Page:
Sports policy to fall victim of EU budget row

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European Commission officials yesterday (18 November) expressed doubt as to whether they would have enough funding to launch the European Union’s new sports policy after talks on the EU budget for 2011 collapsed. 

The Commission is currently drawing up proposals for the first EU sports programme, set to begin in 2012, with a communication on future areas of EU action expected in December or early in the New Year.

But concerns are mounting that the raft of budget cuts sweeping European capitals, which earlier this week saw member states and the European Parliament dramatically fail to reach agreement on EU spending in 2011 (EURACTIV 16/11/10), are jeopardising funding for sports policies at EU level before they have even got off the ground.

'No money available at all'

"Article 165 gives us a legal basis but it doesn’t give us a budget. Unfortunately the treaty came into force at exactly the wrong time and there’s no money available at all," Gregory Paulger, director of DG Education and Culture at the European Commission – the department responsible for drafting the new EU sports policy – told a Parliament hearing yesterday.

Paulger said the Commission had included funding for sports in the draft budget blocked on Monday. But even that money is now in doubt given that negotiators have returned to the drawing board.

"Where will we find the money for a sports programme? The reality is that there is none. We have no budget yet," the Commission director said.

"We cannot even fund Media Mundus in 2011. Would you like us to take money from Erasmus? I don’t think so, but there will even be attempts to take away that," he warned MEPs.

Nevertheless, "funding for preparatory actions in 2011 is still in our draft budget, so let’s hope it survives the current negotiations," the Commission official said.

"We’ll still continue to come forward with proposals for more preparatory actions and want to propose a full programme in 2014, but it will be extremely difficult to get the money to do this. It’s not in the treaty," Paulger repeated.

Upcoming sports programme

The Commission’s upcoming communication on sports is expected to focus on areas where the EU can add value to what is already being done in the member states, rather than duplicating the work of local and regional authorities.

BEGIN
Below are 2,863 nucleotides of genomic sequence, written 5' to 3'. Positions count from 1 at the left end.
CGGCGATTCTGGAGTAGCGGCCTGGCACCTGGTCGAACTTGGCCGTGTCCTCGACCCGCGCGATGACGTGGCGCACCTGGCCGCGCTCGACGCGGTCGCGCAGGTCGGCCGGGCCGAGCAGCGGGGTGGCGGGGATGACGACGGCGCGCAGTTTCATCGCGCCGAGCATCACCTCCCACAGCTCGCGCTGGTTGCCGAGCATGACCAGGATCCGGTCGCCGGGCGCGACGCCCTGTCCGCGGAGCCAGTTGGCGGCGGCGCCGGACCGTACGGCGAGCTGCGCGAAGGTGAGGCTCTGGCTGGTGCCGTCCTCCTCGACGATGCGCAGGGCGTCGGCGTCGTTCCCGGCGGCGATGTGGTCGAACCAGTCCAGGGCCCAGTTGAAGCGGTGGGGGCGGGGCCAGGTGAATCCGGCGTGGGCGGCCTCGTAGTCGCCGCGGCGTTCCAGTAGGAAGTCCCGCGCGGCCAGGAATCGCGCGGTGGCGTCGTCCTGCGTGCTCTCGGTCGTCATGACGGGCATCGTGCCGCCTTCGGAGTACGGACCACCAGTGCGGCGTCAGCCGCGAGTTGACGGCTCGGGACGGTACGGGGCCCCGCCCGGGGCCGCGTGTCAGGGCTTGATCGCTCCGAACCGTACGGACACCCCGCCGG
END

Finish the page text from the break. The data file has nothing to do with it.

Commission officials yesterday cited boosting sports participation among women, ethnic minorities and the disabled, establishing cross-border recognition of qualifications, promoting the role of sport as a health-enhancing physical activity and fighting against doping as areas the communication would focus on.

It will also deal with fighting against racism, violence and intolerance, helping ensure free movement of sportspeople, boosting volunteering and regulating transfer activity and sports agents, as well as addressing intellectual property, gambling and media rights.

But German Green MEP Helga Trüpel, vice-chair of the European Parliament’s culture committee, which is responsible for sports policy, echoed the Commission in saying that "it’s not clear whether there’ll be any money for sports policy in 2011".

‘Everything depends on Council’

"Everything depends on how fast the Council moves. MEPs were so strict [in this week’s negotiations] because we want to make sure that the UK and the Netherlands take the EU’s responsibilities under the Lisbon Treaty seriously. But if [UK Prime Minister] David Cameron gets his way, then we’ll lose all our funding for sports and cultural programmes," Trüpel said.

Moreover, German MEP and committee chair Doris Pack (European People’s Party; EPP), believes the uncertainty over funding means that "the Commission is going to have to be very inventive if Article 165 is going to be properly implemented".

"Let’s not make the mistake of trying to attempt everything and ending up achieving nothing. We need to focus on a few goals that we think we can achieve in the next 4-5 years," Pack said.

The German MEP insisted that even in the event that there is no funding for a limited programme in 2012-13, the EU could still continue to prepare new preparatory actions in the field of sport in the meantime.